Malala Yousafzai inspires learning

The 17-year-old female activist from Pakistan, Malala Yousafzai, made history as the youngest individual to win the Nobel Peace Prize. She received the prestigious award alongside Mr. Kailash Satyarthi, Friday, October 10. The Norwegian Nobel Comittee recognized both activists for their efforts in fighting for the younger generation’s rights, including the right to education.
Malala was in chemistry class at Edgbaston High School for Girls in her current residence of Birmingham, England, when a teacher pulled her out to tell her the news, according to The New York Times. 

During a press conference in Birmingham, October 10Malala expressed her astonishment and gratitude for the award.
“I’m proud that I’m the first Pakistani and the first young woman or the first young person getting this award. This is a great honor for me,”  Malala said, according to CNN.

Malala Yousafzai, the youngest recipient of the Nobel Peace Prize, expressed her gratitude at a press conference in Birmingham, England October 10. Courtesy of The New York Times
Malala Yousafzai, the youngest recipient of the Nobel Peace Prize, expressed her gratitude at a press conference in Birmingham, England October 10.
Courtesy of The New York Times

Although she is honored to receive the prize, many challenging obstacles plagued Malala in her journey to fight for women’s education. 

In 2012, the Taliban, a terrorist group currently occupying Afghanistan, shot Malala in the head for campaigning for girls’ education by pursuing her right to attend school. 

The young catalyst for change was in critical condition, but miraculously made a full recovery. Despite her scare, she continued to stay focused and committed to her mission, according to CNN.

Not only was Malala awarded the Nobel Peace Prize, but she was also listed in TIME magazine’s 25 most influential teens of 2014 for her continuous efforts to prevent discrimination against young women in countries like Pakistan and Afghanistan.
For the Convent of the Sacred Heart community, Malala serves as an inspiration to join in the non-violent pursuit of children’s education.

“Her efforts should inspire the CSH community to pursue worthy goals in the face of great adversity,” Upper School history teacher Mrs. Anne De Sutter said. “Malala comes from a cultural tradition that does not value women in general and does not see the value of educating them in particular.  For Malala to stand up, risk her life, and continue to press for her cause should be an inspiration to our community.”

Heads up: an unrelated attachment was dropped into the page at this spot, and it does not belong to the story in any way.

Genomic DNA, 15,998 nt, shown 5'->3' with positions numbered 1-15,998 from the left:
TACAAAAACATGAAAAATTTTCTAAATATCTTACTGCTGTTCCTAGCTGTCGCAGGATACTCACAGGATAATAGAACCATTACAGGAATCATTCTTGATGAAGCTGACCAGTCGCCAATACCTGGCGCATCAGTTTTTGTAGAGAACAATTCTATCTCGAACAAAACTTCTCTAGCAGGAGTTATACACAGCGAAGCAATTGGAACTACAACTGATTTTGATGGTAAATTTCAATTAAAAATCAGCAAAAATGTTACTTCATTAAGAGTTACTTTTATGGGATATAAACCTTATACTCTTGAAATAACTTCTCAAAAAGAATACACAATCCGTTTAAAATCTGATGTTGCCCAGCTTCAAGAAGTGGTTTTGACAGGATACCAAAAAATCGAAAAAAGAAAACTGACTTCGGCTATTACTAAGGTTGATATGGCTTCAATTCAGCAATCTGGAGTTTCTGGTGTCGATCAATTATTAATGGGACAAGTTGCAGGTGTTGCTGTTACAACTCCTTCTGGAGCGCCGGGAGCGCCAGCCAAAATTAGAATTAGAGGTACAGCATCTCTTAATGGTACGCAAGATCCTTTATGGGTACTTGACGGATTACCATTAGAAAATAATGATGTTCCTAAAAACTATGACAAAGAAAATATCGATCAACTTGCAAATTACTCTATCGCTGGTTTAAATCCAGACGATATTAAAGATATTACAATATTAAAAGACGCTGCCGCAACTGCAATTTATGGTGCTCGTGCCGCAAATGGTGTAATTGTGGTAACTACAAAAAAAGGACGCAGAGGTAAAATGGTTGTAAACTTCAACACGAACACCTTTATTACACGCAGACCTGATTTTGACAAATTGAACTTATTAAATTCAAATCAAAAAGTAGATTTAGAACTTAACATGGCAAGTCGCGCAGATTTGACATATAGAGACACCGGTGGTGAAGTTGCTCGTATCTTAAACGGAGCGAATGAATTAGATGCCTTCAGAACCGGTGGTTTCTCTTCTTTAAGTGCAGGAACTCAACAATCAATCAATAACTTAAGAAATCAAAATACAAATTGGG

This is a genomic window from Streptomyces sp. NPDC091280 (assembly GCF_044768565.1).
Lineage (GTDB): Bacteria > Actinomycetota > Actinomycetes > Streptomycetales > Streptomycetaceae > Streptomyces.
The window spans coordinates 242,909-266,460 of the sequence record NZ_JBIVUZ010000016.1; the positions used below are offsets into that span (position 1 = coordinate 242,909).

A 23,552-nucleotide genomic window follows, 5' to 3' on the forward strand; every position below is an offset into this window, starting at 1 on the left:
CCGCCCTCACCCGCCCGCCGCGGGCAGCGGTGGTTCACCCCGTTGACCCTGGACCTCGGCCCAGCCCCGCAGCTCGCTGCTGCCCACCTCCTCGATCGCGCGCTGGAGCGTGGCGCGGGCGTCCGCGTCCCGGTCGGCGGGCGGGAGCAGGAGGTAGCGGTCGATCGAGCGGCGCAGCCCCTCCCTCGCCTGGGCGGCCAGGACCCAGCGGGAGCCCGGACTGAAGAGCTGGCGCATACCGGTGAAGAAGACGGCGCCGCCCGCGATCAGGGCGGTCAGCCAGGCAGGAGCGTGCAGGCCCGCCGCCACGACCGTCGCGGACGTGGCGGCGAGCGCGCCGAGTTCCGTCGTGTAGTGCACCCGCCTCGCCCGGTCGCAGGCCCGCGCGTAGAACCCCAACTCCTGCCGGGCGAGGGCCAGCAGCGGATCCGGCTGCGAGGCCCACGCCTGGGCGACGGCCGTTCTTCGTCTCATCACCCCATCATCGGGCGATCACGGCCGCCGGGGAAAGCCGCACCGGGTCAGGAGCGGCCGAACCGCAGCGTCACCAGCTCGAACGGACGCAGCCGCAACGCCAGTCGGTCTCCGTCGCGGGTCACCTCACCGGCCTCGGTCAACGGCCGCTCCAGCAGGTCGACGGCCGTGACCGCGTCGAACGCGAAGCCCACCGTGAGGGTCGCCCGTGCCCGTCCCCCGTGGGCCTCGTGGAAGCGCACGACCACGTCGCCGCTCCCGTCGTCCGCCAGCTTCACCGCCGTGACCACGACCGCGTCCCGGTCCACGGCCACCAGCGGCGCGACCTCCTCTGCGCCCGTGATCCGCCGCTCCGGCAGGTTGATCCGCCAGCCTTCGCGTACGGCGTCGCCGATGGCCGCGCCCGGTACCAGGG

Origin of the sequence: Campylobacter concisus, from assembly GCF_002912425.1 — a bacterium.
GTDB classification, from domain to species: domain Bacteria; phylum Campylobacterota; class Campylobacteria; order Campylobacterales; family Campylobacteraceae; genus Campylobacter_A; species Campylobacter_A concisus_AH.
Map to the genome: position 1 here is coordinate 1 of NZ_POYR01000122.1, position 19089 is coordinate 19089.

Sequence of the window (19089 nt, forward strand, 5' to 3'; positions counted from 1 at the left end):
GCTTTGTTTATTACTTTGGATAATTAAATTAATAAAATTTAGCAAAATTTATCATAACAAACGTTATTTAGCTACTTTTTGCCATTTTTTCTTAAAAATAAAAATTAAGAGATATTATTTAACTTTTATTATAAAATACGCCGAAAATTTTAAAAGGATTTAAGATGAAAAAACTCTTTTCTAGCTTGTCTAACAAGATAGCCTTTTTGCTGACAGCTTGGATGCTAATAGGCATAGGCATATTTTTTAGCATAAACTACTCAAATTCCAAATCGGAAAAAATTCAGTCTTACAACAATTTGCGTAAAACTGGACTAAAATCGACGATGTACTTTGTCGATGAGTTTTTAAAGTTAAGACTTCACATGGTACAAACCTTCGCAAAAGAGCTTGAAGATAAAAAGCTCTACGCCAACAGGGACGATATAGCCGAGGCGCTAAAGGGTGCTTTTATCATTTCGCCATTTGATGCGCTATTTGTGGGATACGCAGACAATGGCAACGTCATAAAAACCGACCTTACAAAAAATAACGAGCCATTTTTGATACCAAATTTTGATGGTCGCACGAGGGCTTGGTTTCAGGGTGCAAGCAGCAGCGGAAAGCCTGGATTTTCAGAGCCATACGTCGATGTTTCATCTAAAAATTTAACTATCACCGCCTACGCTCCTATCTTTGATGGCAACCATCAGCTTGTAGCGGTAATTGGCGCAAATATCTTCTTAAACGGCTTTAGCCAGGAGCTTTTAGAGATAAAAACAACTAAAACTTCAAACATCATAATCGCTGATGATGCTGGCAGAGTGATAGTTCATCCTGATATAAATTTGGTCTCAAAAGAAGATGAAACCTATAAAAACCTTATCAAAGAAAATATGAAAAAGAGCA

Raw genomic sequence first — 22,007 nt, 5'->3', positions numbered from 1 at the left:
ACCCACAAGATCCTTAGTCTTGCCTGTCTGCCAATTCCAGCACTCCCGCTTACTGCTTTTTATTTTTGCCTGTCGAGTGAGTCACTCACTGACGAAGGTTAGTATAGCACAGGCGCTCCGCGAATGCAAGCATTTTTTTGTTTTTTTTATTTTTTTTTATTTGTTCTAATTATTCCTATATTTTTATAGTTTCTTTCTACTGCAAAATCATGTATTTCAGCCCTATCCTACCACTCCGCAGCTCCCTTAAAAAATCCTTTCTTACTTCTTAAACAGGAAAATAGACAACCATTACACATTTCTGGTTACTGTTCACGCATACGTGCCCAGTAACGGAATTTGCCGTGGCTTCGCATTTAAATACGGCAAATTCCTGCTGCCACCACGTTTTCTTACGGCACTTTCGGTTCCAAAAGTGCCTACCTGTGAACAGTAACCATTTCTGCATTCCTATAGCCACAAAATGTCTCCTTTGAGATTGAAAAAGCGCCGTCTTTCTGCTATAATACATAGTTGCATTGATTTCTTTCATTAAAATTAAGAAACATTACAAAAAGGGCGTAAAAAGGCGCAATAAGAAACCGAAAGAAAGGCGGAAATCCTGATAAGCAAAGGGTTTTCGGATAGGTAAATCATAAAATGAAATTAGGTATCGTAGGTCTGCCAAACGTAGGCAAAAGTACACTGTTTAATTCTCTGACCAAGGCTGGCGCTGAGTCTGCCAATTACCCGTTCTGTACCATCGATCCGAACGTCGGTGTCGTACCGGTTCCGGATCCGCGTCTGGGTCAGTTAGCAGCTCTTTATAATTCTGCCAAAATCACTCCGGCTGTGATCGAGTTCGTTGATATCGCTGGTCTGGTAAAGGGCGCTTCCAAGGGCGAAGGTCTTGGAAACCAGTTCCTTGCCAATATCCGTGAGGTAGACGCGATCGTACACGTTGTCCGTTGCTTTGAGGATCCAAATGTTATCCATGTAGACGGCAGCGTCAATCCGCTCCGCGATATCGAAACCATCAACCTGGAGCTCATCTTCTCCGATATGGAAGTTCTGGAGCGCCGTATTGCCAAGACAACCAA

Senior Mary Grace Henry, who won the World of Children Award for her work in creating her own company, Reverse the Course, also expressed gratitude for Malala’s actions.

“Malala’s speeches about girls education have raised a lot of awareness about the issue and Reverse The Course has received even more support from a wider range of people. By speaking so eloquently about it, Malala has helped my mission grow beyond the people I can reach,” Mary Grace said.

Malala continues her mission by spreading awareness and refusing to let her age impede her goals. 
In June she published her autobiography, I am Malala: The Girl Who Stood Up for Education and Was Shot by the Taliban, which highlights the struggles she faced while advocating for human rights and universal education.

“Malala’s book was inspiring and made me feel like I can overcome any hardship that may come my way,” sophomore Thea Dowrich said. “Reading about her struggles and challenges to work against the suppression of education has made me reflect on the injustice young women are facing. She has prompted me to join in her mission.”

Furthermore, the young advocate’s organization, The Malala Fund, works to end poverty by granting girls the opportunity to receive an education, according to

While acknowledging her award in a press conference, Malala stated that the prize will only fuel further efforts to combat injustice.

“I felt more powerful and more courageous because this award is not just a piece of metal or a medal you wear or an award you keep in your room. This is encouragement for me to go forward,” Malala said, according to
Malala and Mr. Satyarthi will receive their awards December 10 at the the annual Nobel Peace Prize Ceremony in Olso, Norway, according to